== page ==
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J Neurophysiol. 2015 Nov;114(5):2830-42. doi: 10.1152/jn.00315.2015. Epub 2015 Sep 9.

Postnatal development attunes olfactory bulb mitral cells to high-frequency signaling.

Author information

  • 1Department of Biomedical Engineering, Carnegie Mellon University, Pittsburgh, Pennsylvania; Center for the Neural Basis of Cognition, Carnegie Mellon University, Pittsburgh, Pennsylvania;
  • 2Center for the Neural Basis of Cognition, Carnegie Mellon University, Pittsburgh, Pennsylvania; Department of Biological Sciences, Carnegie Mellon University, Pittsburgh, Pennsylvania; and.
  • 3Center for the Neural Basis of Cognition, Carnegie Mellon University, Pittsburgh, Pennsylvania;
  • 4Center for the Neural Basis of Cognition, Carnegie Mellon University, Pittsburgh, Pennsylvania; Department of Biological Sciences, Carnegie Mellon University, Pittsburgh, Pennsylvania; and Department of Neurobiology, University of Pittsburgh, Pittsburgh, Pennsylvania nurban@pitt.edu.

Abstract

Mitral cells (MCs) are a major class of principal neurons in the vertebrate olfactory bulb, conveying odor-evoked activity from the peripheral sensory neurons to olfactory cortex. Previous work has described the development of MC morphology and connectivity during the first few weeks of postnatal development. However, little is known about the postnatal development of MC intrinsic biophysical properties. To understand stimulus encoding in the developing olfactory bulb, we have therefore examined the development of MC intrinsic biophysical properties in acute slices from postnatal day (P)7-P35 mice. Across development, we observed systematic changes in passive membrane properties and action potential waveforms consistent with a developmental increase in sodium and potassium conductances. We further observed developmental decreases in hyperpolarization-evoked membrane potential sag and firing regularity, extending recent links between MC sag heterogeneity and firing patterns. We then applied a novel combination of statistical analyses to examine how the evolution of these intrinsic biophysical properties specifically influenced the representation of fluctuating stimuli by MCs. We found that immature MCs responded to frozen fluctuating stimuli with lower firing rates, lower spike-time reliability, and lower between-cell spike-time correlations than more mature MCs. Analysis of spike-triggered averages revealed that these changes in spike timing were driven by a developmental shift from broad integration of inputs to more selective detection of coincident inputs. Consistent with this shift, generalized linear model fits to MC firing responses demonstrated an enhanced encoding of high-frequency stimulus features by mature MCs.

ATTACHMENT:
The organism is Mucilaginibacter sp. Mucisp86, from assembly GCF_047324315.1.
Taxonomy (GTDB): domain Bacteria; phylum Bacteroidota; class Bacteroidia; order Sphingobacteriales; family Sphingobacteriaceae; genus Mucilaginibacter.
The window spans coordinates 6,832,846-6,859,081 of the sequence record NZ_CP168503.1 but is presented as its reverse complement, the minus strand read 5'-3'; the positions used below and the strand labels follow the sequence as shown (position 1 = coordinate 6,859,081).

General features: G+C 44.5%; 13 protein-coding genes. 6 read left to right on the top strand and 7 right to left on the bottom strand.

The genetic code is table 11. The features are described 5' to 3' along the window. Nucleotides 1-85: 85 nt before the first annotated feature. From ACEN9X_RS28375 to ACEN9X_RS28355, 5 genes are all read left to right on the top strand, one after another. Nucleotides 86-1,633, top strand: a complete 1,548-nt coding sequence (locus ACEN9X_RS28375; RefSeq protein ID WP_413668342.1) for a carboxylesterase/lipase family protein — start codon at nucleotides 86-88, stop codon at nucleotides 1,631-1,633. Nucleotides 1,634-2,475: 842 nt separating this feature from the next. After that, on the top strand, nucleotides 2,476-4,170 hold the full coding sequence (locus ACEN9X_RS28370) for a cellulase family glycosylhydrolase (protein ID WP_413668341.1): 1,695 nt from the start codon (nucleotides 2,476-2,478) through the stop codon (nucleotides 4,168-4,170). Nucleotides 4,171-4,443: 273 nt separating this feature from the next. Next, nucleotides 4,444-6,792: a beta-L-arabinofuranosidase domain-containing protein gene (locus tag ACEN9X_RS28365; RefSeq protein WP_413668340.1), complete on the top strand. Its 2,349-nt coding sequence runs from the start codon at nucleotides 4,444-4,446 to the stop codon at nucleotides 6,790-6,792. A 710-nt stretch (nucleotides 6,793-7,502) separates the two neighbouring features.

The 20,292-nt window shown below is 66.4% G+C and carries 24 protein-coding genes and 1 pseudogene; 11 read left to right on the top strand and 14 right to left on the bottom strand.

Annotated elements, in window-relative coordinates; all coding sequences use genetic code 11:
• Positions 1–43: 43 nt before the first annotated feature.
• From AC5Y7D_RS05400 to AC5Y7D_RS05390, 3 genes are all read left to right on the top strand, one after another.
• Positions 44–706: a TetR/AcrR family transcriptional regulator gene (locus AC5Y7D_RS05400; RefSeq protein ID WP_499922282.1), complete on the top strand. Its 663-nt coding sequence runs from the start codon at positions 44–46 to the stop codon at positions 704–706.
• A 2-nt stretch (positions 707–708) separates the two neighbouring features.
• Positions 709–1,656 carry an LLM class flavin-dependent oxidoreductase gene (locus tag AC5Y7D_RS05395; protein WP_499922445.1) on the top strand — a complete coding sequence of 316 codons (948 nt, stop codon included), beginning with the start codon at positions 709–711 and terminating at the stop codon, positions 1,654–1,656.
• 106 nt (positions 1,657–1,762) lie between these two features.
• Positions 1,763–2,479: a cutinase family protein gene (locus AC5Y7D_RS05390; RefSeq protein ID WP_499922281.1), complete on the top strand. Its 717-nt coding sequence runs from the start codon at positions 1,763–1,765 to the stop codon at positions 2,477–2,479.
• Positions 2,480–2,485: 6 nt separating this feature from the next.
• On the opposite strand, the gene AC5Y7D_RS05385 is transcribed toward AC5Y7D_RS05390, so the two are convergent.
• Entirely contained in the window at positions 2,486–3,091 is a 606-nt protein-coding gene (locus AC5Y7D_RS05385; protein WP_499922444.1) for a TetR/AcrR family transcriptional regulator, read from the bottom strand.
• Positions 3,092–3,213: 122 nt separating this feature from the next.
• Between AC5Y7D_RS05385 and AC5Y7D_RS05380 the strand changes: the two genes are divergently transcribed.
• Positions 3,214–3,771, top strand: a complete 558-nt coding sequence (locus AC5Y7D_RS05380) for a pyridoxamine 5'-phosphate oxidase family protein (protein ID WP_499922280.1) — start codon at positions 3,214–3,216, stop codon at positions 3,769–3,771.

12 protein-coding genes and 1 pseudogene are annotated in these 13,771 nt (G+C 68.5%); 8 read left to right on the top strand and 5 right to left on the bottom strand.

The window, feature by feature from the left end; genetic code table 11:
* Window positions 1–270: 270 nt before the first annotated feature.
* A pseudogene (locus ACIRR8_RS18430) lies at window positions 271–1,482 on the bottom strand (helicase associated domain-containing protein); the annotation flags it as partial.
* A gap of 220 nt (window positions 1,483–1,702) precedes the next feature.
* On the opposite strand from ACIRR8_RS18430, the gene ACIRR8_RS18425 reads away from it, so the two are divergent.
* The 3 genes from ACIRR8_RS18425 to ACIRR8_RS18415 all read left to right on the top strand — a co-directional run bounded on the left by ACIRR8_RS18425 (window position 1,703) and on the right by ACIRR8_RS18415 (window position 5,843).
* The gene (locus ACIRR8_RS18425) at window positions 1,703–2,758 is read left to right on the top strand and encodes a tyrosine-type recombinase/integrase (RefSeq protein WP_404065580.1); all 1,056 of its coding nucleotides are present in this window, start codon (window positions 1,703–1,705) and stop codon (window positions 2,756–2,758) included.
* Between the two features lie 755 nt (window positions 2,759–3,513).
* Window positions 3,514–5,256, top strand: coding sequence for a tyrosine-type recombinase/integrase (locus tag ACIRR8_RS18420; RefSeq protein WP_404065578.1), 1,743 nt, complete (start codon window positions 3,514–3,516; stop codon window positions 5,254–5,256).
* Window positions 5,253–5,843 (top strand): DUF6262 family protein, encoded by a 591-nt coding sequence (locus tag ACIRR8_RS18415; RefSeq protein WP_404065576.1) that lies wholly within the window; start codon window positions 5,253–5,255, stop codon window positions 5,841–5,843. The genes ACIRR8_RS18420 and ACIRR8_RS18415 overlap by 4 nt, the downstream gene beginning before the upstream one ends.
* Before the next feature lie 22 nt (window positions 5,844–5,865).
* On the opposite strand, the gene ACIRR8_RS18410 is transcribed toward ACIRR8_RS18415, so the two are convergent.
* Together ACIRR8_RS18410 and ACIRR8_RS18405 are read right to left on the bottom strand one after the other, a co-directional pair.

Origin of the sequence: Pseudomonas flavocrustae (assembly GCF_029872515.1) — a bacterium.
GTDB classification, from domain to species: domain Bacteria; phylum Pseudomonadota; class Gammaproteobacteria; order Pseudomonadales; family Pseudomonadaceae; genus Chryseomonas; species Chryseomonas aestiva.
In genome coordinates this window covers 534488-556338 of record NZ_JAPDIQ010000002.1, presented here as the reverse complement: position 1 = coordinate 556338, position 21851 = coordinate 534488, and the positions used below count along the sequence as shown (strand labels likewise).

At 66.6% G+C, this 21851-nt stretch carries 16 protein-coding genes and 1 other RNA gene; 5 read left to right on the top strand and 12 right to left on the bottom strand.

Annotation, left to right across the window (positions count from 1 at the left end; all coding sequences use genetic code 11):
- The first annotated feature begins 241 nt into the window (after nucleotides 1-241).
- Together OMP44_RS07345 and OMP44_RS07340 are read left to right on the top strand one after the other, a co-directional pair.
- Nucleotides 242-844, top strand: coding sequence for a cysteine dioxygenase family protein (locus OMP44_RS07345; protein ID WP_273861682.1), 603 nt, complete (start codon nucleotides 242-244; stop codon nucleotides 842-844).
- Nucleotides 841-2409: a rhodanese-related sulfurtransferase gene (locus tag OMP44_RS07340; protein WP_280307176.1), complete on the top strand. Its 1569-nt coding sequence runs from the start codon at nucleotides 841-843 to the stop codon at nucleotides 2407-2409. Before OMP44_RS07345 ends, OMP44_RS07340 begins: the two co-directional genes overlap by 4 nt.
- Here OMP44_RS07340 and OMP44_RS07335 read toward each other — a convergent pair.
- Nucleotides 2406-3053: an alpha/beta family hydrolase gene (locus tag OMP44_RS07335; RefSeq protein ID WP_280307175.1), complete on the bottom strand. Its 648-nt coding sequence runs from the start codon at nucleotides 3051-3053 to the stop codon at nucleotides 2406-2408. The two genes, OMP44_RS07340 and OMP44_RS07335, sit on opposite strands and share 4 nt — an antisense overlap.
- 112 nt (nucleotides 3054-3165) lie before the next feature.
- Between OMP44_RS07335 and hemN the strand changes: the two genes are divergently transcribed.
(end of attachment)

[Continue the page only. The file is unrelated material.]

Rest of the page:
KEYWORDS:

development; generalized linear model; intrinsic biophysical properties; olfaction; stimulus encoding

PMID:
26354312
PMCID:
PMC4737413
DOI:
10.1152/jn.00315.2015
[PubMed - indexed for MEDLINE]
Free PMC Article
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